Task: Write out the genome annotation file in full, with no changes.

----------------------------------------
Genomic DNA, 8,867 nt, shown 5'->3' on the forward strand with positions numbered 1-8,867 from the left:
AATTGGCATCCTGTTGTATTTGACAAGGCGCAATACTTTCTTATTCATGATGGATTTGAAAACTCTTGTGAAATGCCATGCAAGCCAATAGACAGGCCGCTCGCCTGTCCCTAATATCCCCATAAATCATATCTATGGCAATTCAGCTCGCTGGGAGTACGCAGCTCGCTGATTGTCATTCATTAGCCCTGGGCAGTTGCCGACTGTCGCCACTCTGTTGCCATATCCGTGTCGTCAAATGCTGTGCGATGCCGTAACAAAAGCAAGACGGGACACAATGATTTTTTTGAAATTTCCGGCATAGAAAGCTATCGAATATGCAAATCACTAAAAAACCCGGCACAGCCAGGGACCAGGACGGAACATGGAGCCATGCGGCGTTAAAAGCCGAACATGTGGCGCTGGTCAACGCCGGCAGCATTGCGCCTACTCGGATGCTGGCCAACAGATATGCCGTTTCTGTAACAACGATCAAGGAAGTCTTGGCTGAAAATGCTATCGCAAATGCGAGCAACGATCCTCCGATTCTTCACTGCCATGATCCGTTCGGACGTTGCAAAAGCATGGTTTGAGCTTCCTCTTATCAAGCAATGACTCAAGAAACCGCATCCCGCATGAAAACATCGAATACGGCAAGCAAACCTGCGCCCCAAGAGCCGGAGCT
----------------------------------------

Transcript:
Genomic DNA, 8,867 nt, shown 5'->3' on the forward strand with positions numbered 1-8,867 from the left:
AATTGGCATCCTGTTGTATTTGACAAGGCGCAATACTTTCTTATTCATGATGGATTTGAAAACTCTTGTGAAATGCCATGCAAGCCAATAGACAGGCCGCTCGCCTGTCCCTAATATCCCCATAAATCATATCTATGGCAATTCAGCTCGCTGGGAGTACGCAGCTCGCTGATTGTCATTCATTAGCCCTGGGCAGTTGCCGACTGTCGCCACTCTGTTGCCATATCCGTGTCGTCAAATGCTGTGCGATGCCGTAACAAAAGCAAGACGGGACACAATGATTTTTTTGAAATTTCCGGCATAGAAAGCTATCGAATATGCAAATCACTAAAAAACCCGGCACAGCCAGGGACCAGGACGGAACATGGAGCCATGCGGCGTTAAAAGCCGAACATGTGGCGCTGGTCAACGCCGGCAGCATTGCGCCTACTCGGATGCTGGCCAACAGATATGCCGTTTCTGTAACAACGATCAAGGAAGTCTTGGCTGAAAATGCTATCGCAAATGCGAGCAACGATCCTCCGATTCTTCACTGCCATGATCCGTTCGGACGTTGCAAAAGCATGGTTTGAGCTTCCTCTTATCAAGCAATGACTCAAGAAACCGCATCCCGCATGAAAACATCGAATACGGCAAGCAAACCTGCGCCCCAAGAGCCGGAGCT